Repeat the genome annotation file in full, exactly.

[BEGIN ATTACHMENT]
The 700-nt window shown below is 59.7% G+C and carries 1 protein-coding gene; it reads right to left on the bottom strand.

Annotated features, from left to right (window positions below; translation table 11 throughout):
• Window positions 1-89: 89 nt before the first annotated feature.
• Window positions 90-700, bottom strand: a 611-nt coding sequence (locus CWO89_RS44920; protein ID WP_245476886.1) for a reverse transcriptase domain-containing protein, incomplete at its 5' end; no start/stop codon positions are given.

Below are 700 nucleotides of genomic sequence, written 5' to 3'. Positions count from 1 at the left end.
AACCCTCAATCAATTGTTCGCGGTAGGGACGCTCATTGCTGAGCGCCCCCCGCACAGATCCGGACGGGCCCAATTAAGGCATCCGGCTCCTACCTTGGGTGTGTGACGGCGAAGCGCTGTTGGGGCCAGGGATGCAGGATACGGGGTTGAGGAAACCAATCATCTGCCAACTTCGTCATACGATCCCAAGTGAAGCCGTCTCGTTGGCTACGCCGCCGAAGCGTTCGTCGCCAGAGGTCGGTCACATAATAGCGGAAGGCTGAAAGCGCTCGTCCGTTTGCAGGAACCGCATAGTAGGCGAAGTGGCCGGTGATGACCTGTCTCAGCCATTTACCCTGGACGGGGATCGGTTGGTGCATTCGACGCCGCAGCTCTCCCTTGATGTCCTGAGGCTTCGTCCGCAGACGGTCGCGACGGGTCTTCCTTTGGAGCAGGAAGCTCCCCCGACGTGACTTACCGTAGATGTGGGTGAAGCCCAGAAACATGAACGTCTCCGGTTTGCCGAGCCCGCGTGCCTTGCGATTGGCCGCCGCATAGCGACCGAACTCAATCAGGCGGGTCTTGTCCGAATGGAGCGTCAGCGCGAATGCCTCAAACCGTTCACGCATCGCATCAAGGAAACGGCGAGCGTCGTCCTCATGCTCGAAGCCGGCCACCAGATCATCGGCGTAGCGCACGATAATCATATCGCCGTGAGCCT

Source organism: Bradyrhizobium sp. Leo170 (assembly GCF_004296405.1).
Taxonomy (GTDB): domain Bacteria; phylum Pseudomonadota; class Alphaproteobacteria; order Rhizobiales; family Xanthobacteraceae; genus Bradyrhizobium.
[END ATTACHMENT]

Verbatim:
The 700-nt window shown below is 59.7% G+C and carries 1 protein-coding gene; it reads right to left on the bottom strand.

Annotated features, from left to right (window positions below; translation table 11 throughout):
• Window positions 1-89: 89 nt before the first annotated feature.
• Window positions 90-700, bottom strand: a 611-nt coding sequence (locus CWO89_RS44920; protein ID WP_245476886.1) for a reverse transcriptase domain-containing protein, incomplete at its 5' end; no start/stop codon positions are given.

Below are 700 nucleotides of genomic sequence, written 5' to 3'. Positions count from 1 at the left end.
AACCCTCAATCAATTGTTCGCGGTAGGGACGCTCATTGCTGAGCGCCCCCCGCACAGATCCGGACGGGCCCAATTAAGGCATCCGGCTCCTACCTTGGGTGTGTGACGGCGAAGCGCTGTTGGGGCCAGGGATGCAGGATACGGGGTTGAGGAAACCAATCATCTGCCAACTTCGTCATACGATCCCAAGTGAAGCCGTCTCGTTGGCTACGCCGCCGAAGCGTTCGTCGCCAGAGGTCGGTCACATAATAGCGGAAGGCTGAAAGCGCTCGTCCGTTTGCAGGAACCGCATAGTAGGCGAAGTGGCCGGTGATGACCTGTCTCAGCCATTTACCCTGGACGGGGATCGGTTGGTGCATTCGACGCCGCAGCTCTCCCTTGATGTCCTGAGGCTTCGTCCGCAGACGGTCGCGACGGGTCTTCCTTTGGAGCAGGAAGCTCCCCCGACGTGACTTACCGTAGATGTGGGTGAAGCCCAGAAACATGAACGTCTCCGGTTTGCCGAGCCCGCGTGCCTTGCGATTGGCCGCCGCATAGCGACCGAACTCAATCAGGCGGGTCTTGTCCGAATGGAGCGTCAGCGCGAATGCCTCAAACCGTTCACGCATCGCATCAAGGAAACGGCGAGCGTCGTCCTCATGCTCGAAGCCGGCCACCAGATCATCGGCGTAGCGCACGATAATCATATCGCCGTGAGCCT

Source organism: Bradyrhizobium sp. Leo170 (assembly GCF_004296405.1).
Taxonomy (GTDB): domain Bacteria; phylum Pseudomonadota; class Alphaproteobacteria; order Rhizobiales; family Xanthobacteraceae; genus Bradyrhizobium.